“We currently have availability for mammograms at all of the [five] Valley Health sites, so if a woman were to call today, we could get her scheduled this week,” Nieman said on Monday.

Additionally, screening mammograms can be performed at Progressive Radiology in Winchester, or the Radiology Imaging Associates clinics in Lansdowne and Sterling.

If it’s recommended that a second mammogram be done as a result of a questionable scan, Merrill said it will be performed at no cost.

Women with orders for diagnostic mammograms at Winchester Medical Center, or those who received a mammogram in the past two years and want to have another performed as a precaution, will get their procedures at another Valley Health hospital or one of the three radiology clinics.

“We hope that this does not motivate someone to not get their annual mammogram,” Merrill said. “We know that screening can catch breast cancer in its earliest phases.”

Nieman said Winchester Medical Center has already received approval from the ACR on a corrective action plan and started offering additional training to the Diagnostic Center’s mammography staff on Sunday.

“The focus of the training is how to position the breast to take the images,” he said. “Our hope is to have the additional training done by early next week so we can start the process of being re-accredited by the American College of Radiology.”

“We want to make sure we get it right so we can meet all of their standards, all of the time,” Merrill added. “We’re deeply apologetic for any inconvenience and concern this has raised.”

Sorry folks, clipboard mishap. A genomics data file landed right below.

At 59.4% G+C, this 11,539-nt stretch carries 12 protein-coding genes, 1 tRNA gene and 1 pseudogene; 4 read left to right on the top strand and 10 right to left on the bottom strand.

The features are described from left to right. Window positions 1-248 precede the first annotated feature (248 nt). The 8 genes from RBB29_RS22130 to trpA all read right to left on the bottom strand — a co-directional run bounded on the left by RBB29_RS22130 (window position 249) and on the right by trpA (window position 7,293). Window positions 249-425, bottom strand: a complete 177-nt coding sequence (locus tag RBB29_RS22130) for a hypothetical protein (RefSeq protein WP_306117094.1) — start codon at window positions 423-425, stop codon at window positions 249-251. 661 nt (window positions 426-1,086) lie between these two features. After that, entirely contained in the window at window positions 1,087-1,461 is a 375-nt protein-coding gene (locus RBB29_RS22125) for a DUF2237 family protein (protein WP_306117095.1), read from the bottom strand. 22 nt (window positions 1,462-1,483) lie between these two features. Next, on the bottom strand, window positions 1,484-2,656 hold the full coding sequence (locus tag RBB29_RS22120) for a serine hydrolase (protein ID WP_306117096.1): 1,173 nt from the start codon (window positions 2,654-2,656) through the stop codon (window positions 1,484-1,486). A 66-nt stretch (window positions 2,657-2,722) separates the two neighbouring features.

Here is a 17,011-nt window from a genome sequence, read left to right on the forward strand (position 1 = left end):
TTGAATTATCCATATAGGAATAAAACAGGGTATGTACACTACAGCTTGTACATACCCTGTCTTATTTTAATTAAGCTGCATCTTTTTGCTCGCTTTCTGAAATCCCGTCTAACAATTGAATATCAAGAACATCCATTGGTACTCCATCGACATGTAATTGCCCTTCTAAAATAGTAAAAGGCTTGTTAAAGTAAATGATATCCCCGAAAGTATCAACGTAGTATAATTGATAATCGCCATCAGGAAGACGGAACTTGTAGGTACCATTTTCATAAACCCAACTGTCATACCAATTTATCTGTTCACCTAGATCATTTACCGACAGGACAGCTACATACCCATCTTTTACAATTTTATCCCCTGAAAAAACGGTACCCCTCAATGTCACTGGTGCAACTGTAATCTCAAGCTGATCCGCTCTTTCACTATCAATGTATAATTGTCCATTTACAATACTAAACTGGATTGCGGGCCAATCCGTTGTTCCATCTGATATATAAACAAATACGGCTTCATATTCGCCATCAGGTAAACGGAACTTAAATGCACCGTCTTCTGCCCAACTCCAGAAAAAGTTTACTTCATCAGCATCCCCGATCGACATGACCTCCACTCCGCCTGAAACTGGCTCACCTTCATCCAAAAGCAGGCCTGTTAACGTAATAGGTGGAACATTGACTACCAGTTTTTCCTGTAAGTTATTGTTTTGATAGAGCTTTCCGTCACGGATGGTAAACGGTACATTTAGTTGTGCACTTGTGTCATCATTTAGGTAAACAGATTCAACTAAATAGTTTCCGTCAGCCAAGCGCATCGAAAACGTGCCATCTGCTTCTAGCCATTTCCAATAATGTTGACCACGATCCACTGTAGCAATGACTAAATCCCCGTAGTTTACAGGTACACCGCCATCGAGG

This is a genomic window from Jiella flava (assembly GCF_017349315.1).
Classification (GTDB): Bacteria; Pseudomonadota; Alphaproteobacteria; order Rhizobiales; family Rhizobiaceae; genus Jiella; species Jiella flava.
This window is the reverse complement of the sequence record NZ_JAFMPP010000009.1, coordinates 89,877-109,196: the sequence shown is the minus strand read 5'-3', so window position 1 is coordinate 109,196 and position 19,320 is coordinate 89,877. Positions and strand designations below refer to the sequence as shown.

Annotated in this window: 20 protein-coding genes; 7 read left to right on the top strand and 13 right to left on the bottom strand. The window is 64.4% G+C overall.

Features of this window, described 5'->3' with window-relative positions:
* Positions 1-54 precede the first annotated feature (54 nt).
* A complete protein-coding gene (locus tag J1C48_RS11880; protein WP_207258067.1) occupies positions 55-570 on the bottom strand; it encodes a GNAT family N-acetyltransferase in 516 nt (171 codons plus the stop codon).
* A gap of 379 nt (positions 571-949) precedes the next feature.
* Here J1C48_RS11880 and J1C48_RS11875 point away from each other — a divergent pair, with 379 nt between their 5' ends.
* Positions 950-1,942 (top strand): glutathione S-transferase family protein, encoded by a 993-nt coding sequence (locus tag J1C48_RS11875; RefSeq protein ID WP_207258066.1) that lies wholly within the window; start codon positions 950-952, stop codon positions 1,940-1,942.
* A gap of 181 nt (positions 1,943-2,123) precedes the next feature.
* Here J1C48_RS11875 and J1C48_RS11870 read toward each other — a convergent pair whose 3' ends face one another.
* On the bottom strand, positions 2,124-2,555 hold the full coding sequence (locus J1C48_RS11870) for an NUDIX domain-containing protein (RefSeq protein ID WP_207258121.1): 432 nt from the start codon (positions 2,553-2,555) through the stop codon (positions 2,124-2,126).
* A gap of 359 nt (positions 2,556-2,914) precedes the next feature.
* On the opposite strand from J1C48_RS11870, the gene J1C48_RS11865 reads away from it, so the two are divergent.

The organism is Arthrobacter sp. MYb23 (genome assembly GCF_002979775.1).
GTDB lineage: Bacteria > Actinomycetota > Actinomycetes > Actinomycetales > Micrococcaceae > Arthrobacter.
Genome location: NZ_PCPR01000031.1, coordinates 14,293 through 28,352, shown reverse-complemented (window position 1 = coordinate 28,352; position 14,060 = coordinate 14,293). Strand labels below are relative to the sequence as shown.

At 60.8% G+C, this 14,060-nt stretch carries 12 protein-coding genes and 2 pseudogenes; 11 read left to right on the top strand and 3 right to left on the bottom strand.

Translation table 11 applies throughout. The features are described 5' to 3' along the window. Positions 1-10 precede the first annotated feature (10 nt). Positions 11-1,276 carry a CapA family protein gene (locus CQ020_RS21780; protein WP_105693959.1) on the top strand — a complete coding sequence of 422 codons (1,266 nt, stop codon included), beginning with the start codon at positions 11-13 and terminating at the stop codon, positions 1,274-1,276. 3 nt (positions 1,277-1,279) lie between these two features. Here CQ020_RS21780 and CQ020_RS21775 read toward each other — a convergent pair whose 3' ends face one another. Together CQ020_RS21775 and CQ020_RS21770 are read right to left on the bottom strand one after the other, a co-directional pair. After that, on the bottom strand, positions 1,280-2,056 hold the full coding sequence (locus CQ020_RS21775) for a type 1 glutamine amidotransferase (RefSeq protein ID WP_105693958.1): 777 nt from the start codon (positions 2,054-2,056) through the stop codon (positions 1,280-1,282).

For more information on Valley Health and its member hospitals, visit valleyhealthlink.com.

— Contact Brian Brehm at bbrehm@winchesterstar.com

(6) comments


As far as I am concerned, heads should roll on this one. Starting with Christopher Nierman. This has all happened under his watch. NOT ACCEPTABLE. Many ladies and men are questioning what is going on and if I have potential breast cancer. I. for one, will keep a close eye on this situation in the next few weeks. Hopefully, the Winchester Star will report accurate information on this story, as there has been,yet another correction on the same day.


WMC needs to ensure techs are trained to work with the patient to get the images right on the first try, thereby limiting exposure to radiation. My experience there is that they keep doing them until the tech gets it right, but evidently, even that is failing.


Does treating screening mammography like jiffy lube have anything to do with quality??? And CRT I actually agree. Why weren't the radiologists asking for repeat images. Again that's what happens when you schedule every 10ish minutes . Not only do techs get sloppy, but radiologists go on autopilot. To valley health, patients are people not numbers.


You would think if they suspended operations on the 31st, people that had one prior to that wouldn't have their insurance billed so they could have one somewhere else if they wanted to. This is very concerning.


Shouldn't the radiologists reading the scans noticed something was amiss?